Vik Kanyo and Mick G recently sent me a story from The Guardian.

In North Carolina a 59 year old man lost his job.

What made it worse was this meant he lost his health insurance.

And he began to suffer from a bad back, caused by a slipped disc.

He also began getting a lot of pain from arthritis in his joints.

But worst of all, he discovered a growth in his chest.

This is seriously worrying at the best of times, with no health insurance it’s terrifying.

He was at his wit’s end.

He had to get medical treatment, no matter what.

Everything else paled into insignificance: embarrassment, legality, what people thought of him.

He had one priority, everything else was stripped away.

Strangely enough, in a situation like that it’s actually easier to be creative.

George Tannenbaum tells the story of George Washington reaching this point.

He’d been beaten by the British, he was in retreat, at absolute bottom, with nowhere to go.

Suddenly he saw what he needed to do to turn things around.

He had reached, in his own words, “The clarity of despair.”

This man had reached that same point.

Nothing to lose.

So he walked into a bank in North Carolina.

He walked up to the counter and handed the clerk a note.

It said “This is a bank robbery. Please give me exactly one dollar.”

The clerk wasn’t sure what to do.

The man didn’t seem to have a gun.

He didn’t look or act like a bank robber.

Who asks for a single dollar?

But the clerk had never faced a situation like this before.

He thought the best thing to do was play it safe.

So he gave the man a dollar.

The man said “When the police come, I’ll be sitting on that bench over there.”

And he went and sat down.

Eventually the police arrived and arrested him.

He was polite and co-operative, and he seemed relieved.

The reason soon became clear.

Once he was in police custody he explained to them all about his medical problems.

The police have to make sure every prisoner is healthy of course.

So they took him to the hospital and arranged tests and consultations straight away.

All his medical conditions now became the police’s problem to sort out.

The man got the treatment he needed, without health insurance.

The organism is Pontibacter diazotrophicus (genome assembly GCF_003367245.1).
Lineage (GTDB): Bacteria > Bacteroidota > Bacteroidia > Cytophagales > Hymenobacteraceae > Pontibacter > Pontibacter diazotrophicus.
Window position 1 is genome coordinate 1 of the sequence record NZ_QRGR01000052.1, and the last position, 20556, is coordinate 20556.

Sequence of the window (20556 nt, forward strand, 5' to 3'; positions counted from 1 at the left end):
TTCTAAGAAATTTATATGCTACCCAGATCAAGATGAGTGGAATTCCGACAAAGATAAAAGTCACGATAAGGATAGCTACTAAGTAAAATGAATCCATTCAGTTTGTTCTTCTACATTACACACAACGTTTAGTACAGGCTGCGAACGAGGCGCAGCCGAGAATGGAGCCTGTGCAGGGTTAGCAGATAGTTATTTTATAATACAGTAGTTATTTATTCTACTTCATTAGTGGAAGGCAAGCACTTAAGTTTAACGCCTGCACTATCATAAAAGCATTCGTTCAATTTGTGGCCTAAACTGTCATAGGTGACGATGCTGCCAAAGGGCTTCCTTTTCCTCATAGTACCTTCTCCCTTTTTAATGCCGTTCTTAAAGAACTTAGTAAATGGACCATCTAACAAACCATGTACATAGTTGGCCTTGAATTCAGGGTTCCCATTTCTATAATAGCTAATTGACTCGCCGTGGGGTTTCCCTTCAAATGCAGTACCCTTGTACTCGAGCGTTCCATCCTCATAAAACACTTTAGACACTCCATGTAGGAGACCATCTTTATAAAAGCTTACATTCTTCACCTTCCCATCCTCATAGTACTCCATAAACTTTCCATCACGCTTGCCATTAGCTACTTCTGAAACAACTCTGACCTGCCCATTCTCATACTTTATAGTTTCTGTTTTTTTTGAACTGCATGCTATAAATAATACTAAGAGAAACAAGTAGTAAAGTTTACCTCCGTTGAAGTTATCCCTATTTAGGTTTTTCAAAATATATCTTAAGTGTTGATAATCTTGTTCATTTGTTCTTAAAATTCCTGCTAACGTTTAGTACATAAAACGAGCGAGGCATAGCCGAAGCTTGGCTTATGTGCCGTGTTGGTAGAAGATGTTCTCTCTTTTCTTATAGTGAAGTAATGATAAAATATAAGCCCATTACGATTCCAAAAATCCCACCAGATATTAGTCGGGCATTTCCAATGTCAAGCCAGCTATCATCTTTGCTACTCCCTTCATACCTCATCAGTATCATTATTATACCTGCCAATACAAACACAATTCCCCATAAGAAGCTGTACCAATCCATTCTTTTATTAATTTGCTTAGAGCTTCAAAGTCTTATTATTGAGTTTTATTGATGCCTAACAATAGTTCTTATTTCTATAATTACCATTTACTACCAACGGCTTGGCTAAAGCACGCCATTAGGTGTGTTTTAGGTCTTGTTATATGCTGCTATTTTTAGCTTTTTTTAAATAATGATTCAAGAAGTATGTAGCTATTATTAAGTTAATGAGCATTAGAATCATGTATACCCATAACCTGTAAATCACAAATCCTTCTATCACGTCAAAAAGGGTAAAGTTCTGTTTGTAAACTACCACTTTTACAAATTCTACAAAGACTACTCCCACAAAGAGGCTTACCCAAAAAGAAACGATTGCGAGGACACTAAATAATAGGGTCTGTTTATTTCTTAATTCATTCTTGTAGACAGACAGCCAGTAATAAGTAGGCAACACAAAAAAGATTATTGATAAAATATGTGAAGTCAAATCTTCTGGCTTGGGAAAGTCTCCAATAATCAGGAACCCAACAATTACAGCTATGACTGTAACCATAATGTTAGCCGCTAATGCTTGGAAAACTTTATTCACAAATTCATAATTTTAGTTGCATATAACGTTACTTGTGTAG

Plus which, he won’t go to prison.

The view of the prosecutor is that stealing a dollar is not a custodial offence.

He will probably get probation.

In which case, his gets continued medical care for his condition.

All in all, a good result.

As the man said himself “I am of sound mind. I’m just not of sound body.”

He’s moved from a condition where absolutely everything seemed to be going wrong.

Where everything was doom and gloom and misery.

To a situation where everything looks much brighter.

Simply by taking action to change things.

Action which would seem inconceivable to most people.

Action which wasn’t even on the radar until he got to the absolute bottom.

Where he had no way out, no hope, and no choice.

There he’d reached “The clarity of despair.”

The knowledge that anything at all was better than where he was.

Nothing could be worse than this.

So he made something happen.

Something no sane person would do, something crazy.

But this guy was desperate.

In the words of Bob Dylan “When you got nothing, you got nothing to lose.”

The ‘clarity of despair’ is the point of real creativity.

Although personally, I prefer the word ‘desperation’ to the word ‘despair’.

It suggests action.

In fact the dictionary defines desperation as ‘leading to rash and hasty action”.

I’d agree with that.

When we’re desperate, when we have to think fast, we have to get our priorities organized straight away.

We don’t have time to get sidetracked by trivialities.

Trivialities like “What will other people think?”

We get really focused on the essentials.


That’s when we have “The clarity of desperation”.